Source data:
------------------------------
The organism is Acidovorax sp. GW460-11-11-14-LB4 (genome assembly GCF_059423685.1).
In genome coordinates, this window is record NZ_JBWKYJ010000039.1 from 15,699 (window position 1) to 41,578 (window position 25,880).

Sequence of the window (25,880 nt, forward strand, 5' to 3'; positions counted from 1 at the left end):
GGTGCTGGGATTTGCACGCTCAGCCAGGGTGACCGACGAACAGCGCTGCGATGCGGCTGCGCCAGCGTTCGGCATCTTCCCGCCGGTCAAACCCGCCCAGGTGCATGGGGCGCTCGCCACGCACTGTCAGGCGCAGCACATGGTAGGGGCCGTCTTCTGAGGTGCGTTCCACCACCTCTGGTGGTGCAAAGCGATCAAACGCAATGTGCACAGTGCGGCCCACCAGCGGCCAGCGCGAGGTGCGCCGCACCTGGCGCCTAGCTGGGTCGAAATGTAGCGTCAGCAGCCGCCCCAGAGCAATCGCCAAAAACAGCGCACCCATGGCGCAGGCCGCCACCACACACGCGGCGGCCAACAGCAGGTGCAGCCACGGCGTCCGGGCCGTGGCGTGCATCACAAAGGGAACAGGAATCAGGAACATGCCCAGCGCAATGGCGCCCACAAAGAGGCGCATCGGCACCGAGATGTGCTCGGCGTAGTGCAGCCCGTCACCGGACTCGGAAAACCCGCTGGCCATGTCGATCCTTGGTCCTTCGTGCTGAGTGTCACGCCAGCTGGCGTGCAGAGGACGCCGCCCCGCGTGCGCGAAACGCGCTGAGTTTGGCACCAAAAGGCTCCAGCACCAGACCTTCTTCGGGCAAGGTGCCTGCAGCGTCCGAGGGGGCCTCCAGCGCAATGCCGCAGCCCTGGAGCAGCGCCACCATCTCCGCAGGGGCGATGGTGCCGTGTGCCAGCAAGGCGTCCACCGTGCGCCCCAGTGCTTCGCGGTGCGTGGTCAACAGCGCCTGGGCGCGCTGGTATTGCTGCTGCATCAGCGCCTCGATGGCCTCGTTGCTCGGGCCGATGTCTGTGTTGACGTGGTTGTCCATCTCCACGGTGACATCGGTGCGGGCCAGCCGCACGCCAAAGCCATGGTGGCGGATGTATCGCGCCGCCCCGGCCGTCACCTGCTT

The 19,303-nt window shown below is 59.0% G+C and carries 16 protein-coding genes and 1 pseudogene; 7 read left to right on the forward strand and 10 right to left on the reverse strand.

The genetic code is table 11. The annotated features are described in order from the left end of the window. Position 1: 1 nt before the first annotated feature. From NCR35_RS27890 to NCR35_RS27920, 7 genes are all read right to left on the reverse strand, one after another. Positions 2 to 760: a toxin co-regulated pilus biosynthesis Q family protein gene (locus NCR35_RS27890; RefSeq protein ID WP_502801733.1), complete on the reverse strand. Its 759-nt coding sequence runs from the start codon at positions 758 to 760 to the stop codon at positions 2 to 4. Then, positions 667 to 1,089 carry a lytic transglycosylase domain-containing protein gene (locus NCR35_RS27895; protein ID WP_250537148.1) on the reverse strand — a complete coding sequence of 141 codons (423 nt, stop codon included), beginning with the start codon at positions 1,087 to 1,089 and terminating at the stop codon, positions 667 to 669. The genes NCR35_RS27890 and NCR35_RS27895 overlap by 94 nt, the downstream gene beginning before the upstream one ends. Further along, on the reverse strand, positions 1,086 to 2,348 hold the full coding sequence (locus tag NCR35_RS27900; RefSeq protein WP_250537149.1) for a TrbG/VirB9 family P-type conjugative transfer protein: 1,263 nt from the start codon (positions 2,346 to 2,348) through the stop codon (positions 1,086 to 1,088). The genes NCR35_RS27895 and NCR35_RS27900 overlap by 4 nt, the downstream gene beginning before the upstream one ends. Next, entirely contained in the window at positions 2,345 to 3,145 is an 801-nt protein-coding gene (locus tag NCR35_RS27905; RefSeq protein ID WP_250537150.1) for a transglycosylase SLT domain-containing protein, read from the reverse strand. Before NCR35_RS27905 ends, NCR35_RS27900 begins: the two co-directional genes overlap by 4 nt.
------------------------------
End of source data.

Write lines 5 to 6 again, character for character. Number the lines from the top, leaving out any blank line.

The 19,303-nt window shown below is 59.0% G+C and carries 16 protein-coding genes and 1 pseudogene; 7 read left to right on the forward strand and 10 right to left on the reverse strand.

The genetic code is table 11. The annotated features are described in order from the left end of the window. Position 1: 1 nt before the first annotated feature. From NCR35_RS27890 to NCR35_RS27920, 7 genes are all read right to left on the reverse strand, one after another. Positions 2 to 760: a toxin co-regulated pilus biosynthesis Q family protein gene (locus NCR35_RS27890; RefSeq protein ID WP_502801733.1), complete on the reverse strand. Its 759-nt coding sequence runs from the start codon at positions 758 to 760 to the stop codon at positions 2 to 4. Then, positions 667 to 1,089 carry a lytic transglycosylase domain-containing protein gene (locus NCR35_RS27895; protein ID WP_250537148.1) on the reverse strand — a complete coding sequence of 141 codons (423 nt, stop codon included), beginning with the start codon at positions 1,087 to 1,089 and terminating at the stop codon, positions 667 to 669. The genes NCR35_RS27890 and NCR35_RS27895 overlap by 94 nt, the downstream gene beginning before the upstream one ends. Further along, on the reverse strand, positions 1,086 to 2,348 hold the full coding sequence (locus tag NCR35_RS27900; RefSeq protein WP_250537149.1) for a TrbG/VirB9 family P-type conjugative transfer protein: 1,263 nt from the start codon (positions 2,346 to 2,348) through the stop codon (positions 1,086 to 1,088). The genes NCR35_RS27895 and NCR35_RS27900 overlap by 4 nt, the downstream gene beginning before the upstream one ends. Next, entirely contained in the window at positions 2,345 to 3,145 is an 801-nt protein-coding gene (locus tag NCR35_RS27905; RefSeq protein ID WP_250537150.1) for a transglycosylase SLT domain-containing protein, read from the reverse strand. Before NCR35_RS27905 ends, NCR35_RS27900 begins: the two co-directional genes overlap by 4 nt.